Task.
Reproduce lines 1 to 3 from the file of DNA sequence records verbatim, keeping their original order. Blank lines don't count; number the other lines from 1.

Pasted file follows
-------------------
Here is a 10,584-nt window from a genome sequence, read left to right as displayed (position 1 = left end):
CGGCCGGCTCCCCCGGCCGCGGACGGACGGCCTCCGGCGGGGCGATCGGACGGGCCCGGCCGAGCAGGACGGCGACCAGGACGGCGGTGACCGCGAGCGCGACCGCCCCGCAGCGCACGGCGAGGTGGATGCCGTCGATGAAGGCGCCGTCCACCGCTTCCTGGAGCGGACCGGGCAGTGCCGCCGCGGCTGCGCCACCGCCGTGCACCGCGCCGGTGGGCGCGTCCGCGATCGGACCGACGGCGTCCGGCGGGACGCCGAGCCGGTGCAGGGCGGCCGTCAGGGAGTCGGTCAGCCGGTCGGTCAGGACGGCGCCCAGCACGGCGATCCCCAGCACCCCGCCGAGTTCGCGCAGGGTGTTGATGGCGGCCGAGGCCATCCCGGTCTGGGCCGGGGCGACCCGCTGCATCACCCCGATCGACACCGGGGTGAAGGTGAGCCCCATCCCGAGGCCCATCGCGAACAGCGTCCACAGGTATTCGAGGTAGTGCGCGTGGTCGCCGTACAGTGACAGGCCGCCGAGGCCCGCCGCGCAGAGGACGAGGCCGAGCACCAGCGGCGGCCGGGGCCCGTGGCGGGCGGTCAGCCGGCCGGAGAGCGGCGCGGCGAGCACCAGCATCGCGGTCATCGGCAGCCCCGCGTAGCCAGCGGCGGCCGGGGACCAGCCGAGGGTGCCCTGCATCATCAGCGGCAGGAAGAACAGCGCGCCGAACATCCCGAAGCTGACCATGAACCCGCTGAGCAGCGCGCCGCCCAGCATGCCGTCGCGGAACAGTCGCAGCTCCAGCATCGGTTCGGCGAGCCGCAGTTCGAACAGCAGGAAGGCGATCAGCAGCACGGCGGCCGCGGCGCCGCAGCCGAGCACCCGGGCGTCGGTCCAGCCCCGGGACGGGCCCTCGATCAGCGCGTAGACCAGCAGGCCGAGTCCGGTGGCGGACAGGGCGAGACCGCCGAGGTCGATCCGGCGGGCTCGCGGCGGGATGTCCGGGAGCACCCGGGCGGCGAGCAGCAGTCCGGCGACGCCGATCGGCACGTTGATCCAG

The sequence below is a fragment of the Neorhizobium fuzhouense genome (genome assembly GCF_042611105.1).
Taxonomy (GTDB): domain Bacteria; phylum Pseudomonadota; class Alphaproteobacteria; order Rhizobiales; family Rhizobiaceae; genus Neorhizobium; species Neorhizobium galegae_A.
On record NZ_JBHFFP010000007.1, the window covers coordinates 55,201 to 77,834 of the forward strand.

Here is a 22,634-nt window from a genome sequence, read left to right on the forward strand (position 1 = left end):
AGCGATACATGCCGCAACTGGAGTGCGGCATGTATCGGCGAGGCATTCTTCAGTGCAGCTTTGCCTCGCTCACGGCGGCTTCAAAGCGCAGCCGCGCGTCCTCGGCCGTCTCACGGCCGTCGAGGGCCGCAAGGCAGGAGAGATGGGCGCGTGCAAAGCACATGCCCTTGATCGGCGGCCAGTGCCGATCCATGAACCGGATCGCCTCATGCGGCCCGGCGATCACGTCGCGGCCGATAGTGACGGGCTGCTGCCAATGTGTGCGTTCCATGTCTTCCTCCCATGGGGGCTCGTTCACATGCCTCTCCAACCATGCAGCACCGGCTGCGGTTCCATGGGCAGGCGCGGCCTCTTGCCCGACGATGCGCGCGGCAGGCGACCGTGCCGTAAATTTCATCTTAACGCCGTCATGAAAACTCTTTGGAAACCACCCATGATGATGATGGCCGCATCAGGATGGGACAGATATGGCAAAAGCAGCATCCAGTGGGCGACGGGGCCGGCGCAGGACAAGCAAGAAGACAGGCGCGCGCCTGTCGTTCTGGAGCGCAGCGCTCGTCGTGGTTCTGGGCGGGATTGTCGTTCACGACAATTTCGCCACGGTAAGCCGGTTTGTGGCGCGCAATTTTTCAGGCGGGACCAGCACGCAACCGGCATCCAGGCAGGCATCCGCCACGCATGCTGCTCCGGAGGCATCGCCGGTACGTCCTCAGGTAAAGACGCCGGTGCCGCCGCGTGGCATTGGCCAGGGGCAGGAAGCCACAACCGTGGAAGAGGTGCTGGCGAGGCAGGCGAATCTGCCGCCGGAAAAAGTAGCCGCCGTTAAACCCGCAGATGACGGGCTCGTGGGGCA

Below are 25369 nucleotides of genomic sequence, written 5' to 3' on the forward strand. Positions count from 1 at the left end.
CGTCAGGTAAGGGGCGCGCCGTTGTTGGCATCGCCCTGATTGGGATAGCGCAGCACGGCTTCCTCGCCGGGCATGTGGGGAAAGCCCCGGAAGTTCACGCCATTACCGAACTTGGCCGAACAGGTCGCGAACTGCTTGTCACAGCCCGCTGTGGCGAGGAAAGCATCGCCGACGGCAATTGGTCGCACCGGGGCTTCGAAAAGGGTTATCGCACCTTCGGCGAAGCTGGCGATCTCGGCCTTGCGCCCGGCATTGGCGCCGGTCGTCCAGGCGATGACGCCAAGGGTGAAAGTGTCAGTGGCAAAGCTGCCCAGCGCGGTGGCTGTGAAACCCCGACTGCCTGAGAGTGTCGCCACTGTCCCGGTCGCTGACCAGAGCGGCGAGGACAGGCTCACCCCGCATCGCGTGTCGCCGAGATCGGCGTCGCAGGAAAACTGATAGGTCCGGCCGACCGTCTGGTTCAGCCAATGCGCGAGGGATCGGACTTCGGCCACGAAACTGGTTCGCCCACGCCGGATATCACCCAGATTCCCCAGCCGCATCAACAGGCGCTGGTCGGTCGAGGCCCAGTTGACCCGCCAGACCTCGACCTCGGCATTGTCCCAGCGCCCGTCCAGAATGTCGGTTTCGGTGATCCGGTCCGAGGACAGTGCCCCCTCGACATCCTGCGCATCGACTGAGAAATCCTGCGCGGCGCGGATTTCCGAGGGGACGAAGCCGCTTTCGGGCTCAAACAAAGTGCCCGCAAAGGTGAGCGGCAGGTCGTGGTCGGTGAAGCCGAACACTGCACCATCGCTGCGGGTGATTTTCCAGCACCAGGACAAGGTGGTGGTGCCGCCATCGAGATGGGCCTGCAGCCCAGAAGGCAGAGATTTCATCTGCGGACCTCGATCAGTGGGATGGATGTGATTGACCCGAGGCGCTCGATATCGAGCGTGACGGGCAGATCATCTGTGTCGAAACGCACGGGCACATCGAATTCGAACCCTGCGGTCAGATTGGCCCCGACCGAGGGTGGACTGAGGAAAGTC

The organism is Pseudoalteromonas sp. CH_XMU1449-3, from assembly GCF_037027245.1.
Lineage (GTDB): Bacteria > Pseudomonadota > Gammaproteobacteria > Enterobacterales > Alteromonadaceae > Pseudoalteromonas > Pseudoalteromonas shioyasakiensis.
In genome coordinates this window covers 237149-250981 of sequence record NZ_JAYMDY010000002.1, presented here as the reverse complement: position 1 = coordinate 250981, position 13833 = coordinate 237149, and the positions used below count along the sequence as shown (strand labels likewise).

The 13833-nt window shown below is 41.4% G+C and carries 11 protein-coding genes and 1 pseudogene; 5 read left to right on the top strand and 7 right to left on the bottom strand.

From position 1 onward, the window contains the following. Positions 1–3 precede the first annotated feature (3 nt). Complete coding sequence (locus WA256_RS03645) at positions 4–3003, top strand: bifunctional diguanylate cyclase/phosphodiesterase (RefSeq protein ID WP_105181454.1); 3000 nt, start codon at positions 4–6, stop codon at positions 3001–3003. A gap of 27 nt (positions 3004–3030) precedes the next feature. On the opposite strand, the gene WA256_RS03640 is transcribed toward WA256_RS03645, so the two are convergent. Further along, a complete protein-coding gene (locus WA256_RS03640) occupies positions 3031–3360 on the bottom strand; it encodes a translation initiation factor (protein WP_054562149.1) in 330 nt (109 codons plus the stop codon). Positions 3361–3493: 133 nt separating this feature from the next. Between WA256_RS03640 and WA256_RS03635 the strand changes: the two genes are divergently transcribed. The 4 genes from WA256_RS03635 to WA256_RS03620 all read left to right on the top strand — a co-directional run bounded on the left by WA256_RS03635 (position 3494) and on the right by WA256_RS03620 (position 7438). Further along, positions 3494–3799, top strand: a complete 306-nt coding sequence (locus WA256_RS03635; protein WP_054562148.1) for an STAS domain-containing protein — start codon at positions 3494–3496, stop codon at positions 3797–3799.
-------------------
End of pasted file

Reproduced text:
Here is a 10,584-nt window from a genome sequence, read left to right as displayed (position 1 = left end):
CGGCCGGCTCCCCCGGCCGCGGACGGACGGCCTCCGGCGGGGCGATCGGACGGGCCCGGCCGAGCAGGACGGCGACCAGGACGGCGGTGACCGCGAGCGCGACCGCCCCGCAGCGCACGGCGAGGTGGATGCCGTCGATGAAGGCGCCGTCCACCGCTTCCTGGAGCGGACCGGGCAGTGCCGCCGCGGCTGCGCCACCGCCGTGCACCGCGCCGGTGGGCGCGTCCGCGATCGGACCGACGGCGTCCGGCGGGACGCCGAGCCGGTGCAGGGCGGCCGTCAGGGAGTCGGTCAGCCGGTCGGTCAGGACGGCGCCCAGCACGGCGATCCCCAGCACCCCGCCGAGTTCGCGCAGGGTGTTGATGGCGGCCGAGGCCATCCCGGTCTGGGCCGGGGCGACCCGCTGCATCACCCCGATCGACACCGGGGTGAAGGTGAGCCCCATCCCGAGGCCCATCGCGAACAGCGTCCACAGGTATTCGAGGTAGTGCGCGTGGTCGCCGTACAGTGACAGGCCGCCGAGGCCCGCCGCGCAGAGGACGAGGCCGAGCACCAGCGGCGGCCGGGGCCCGTGGCGGGCGGTCAGCCGGCCGGAGAGCGGCGCGGCGAGCACCAGCATCGCGGTCATCGGCAGCCCCGCGTAGCCAGCGGCGGCCGGGGACCAGCCGAGGGTGCCCTGCATCATCAGCGGCAGGAAGAACAGCGCGCCGAACATCCCGAAGCTGACCATGAACCCGCTGAGCAGCGCGCCGCCCAGCATGCCGTCGCGGAACAGTCGCAGCTCCAGCATCGGTTCGGCGAGCCGCAGTTCGAACAGCAGGAAGGCGATCAGCAGCACGGCGGCCGCGGCGCCGCAGCCGAGCACCCGGGCGTCGGTCCAGCCCCGGGACGGGCCCTCGATCAGCGCGTAGACCAGCAGGCCGAGTCCGGTGGCGGACAGGGCGAGACCGCCGAGGTCGATCCGGCGGGCTCGCGGCGGGATGTCCGGGAGCACCCGGGCGGCGAGCAGCAGTCCGGCGACGCCGATCGGCACGTTGATCCAG

The sequence below is a fragment of the Neorhizobium fuzhouense genome (genome assembly GCF_042611105.1).